Was surprised that you had not heard from me later than the 13th Dec. [letter] but by this time you have and you will find many things mentioned and explained. I speak of all this because I thought you did not make allowance in some things for the “chances of war”, such as missing pay days, etc. I certainly have tried to do the best I could for you, and we must be patient and have faith in the future a little even while the present seems dark and stranger.
Am glad people are feeling encouraged about the war, and Fosters sentiments give me much encouragement. Mr. Lincoln, like Gov. Andrew, took the war in the beginning and I hope he will be allowed to finish it. I saw a short sketch in the paper of a speech by Mr. Arnold of Ills. [Illinois] in which he made a fine point in regard to Mr. L [Lincoln], and the whole subject.
Many of the old regts [regiments] are reinlisting which will have a good effect, particularly in discouraging the rebs. A hundred prisoners came into K[noxville] yesterday from General Anderson’s force taken at a fight of two days near here, a part of Longstreet’s. Some secesh families too were to be sent to the Rebel lines today which made “weeping and wailing”. Ben E. was in town and informed me of the above.
The work of preparing us for moving is going on. Today we expected an inspection of knapsacks, haversacks, canteens etc. to be replaced by new ones etc. You would have been amused to see me for the last few days. Have been busy sewing till my thread is gone. Mended haversack, knap’k [knapsack], and yesterday covered my canteen with blue pant cloth and succeeded finally and this morning boiled out my hack bag and darned socks so I’m ready for a start.
It rains now for the first time for sometime and most of us are in the tents writing etc. Weather since we left Strawberry Plains has been delightful and we could sit round with our coats off.
Cooking takes up a good deal of time even with short rations from the fact that we “extend” everything by boiling, frying, etc.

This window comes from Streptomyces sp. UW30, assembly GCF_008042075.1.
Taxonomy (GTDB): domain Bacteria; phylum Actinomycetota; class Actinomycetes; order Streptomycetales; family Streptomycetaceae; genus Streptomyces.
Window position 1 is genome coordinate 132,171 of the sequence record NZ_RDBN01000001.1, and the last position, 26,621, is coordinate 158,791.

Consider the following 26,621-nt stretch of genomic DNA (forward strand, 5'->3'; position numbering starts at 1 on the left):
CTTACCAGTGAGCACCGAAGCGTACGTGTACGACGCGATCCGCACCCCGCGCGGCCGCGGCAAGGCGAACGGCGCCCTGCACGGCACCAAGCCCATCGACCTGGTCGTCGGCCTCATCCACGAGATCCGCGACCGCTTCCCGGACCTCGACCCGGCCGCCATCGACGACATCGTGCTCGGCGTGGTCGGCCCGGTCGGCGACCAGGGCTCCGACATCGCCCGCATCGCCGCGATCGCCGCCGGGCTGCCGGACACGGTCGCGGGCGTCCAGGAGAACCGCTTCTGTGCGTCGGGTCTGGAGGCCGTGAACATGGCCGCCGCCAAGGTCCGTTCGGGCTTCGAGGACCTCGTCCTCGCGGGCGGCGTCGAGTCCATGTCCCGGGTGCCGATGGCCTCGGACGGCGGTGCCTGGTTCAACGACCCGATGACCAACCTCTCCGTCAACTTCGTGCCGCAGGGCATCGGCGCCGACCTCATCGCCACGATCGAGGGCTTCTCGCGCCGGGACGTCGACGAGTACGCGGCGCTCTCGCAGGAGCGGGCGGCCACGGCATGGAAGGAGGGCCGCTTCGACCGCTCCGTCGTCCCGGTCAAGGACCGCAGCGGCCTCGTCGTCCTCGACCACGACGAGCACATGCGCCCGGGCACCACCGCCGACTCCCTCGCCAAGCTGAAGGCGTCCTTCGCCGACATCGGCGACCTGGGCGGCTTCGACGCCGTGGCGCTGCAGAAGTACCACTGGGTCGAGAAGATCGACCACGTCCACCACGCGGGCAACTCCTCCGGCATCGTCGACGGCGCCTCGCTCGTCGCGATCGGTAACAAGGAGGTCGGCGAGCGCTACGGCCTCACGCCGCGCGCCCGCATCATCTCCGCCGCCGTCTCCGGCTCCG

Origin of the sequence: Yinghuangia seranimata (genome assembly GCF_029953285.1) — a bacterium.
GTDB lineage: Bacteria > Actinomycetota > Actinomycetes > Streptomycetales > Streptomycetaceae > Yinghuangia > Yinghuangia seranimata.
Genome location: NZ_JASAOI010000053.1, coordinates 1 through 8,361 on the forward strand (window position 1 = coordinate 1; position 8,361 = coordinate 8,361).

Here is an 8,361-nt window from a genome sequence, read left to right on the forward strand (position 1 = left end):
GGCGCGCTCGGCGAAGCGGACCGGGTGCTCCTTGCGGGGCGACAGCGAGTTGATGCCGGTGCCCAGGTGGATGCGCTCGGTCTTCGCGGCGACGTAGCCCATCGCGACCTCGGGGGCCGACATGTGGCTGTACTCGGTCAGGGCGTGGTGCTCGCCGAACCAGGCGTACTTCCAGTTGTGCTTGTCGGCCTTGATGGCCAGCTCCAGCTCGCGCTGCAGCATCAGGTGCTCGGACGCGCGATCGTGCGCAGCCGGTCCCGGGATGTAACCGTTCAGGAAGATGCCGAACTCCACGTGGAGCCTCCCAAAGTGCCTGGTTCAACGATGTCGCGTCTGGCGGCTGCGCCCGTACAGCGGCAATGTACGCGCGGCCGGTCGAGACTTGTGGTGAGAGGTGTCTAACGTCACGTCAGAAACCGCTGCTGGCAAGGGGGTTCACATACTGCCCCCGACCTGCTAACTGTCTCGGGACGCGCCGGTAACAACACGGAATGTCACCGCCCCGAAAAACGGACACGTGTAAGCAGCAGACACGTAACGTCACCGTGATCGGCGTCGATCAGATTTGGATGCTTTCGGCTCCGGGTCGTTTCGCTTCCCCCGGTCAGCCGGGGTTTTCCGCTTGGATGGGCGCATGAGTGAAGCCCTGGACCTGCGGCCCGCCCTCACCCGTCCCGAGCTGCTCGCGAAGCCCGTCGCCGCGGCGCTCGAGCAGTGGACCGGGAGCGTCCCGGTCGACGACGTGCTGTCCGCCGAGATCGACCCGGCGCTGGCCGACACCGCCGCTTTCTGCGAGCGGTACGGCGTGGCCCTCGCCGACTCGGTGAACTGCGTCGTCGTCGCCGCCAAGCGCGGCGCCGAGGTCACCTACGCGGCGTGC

I wrote a letter to you in ones to Ellen while you was there which she will send you I presume. The rest I have sent to B. Wrote the family on Thursday, also Sister Lucy. Sent you a “Knoxville Whig and Rebel Ventilator”, Brownlow’s paper. You must share it with everybody. Cost 15 cents apiece.
[???] letters [???] all up now
[Part of letter missing]
[???] well already which [???] us [???] [???] deal and by and by I expect we shall appear up North, quite transformed from the war-worn looking men we were of late. We’re to have “East Tennessee” inscribed on the flag, and it will have a meaning to us at least!
Saw Ben E last eve. Had a letter from Mrs. Finney spoke of your call there and of reading a letter from me written at Tazewell. I wish you would always mention the first thing, what letters you receive from me. You may think you do but I can’t tell from what you say what ones you get. Till now, the 13 Dec. I wrote, the 27 Dec., the morning after I reached the regt., and regularly once a week since and a little oftener. The 27 Dec. letter was written in a great hurry and perpendicular instead of cross ways. I thought you would smile when you got it.
I have inquired several times about a letter from Tazewell with a little picture of a deer for Lulu. I want her to receive all the little things of the kind, for such things impress her little mind and she will feel I do not forget her. Shall be glad when she can realize that I did not go from home because I did not love you and her, but for a great good cause which will affect many like her in the future, more than we can calculate now.
I manage so that a day seldom passes but I read even a little in my Bible. Did you ever realize what a beautiful book Isaiah is? The 26th and 36th, 41st and 42nd, 53rd and 55th chapters and many others! Ben and I often get to reading and talking over it. His wife is still in Wheeling, Va. learning music, etc. quite brave and happy.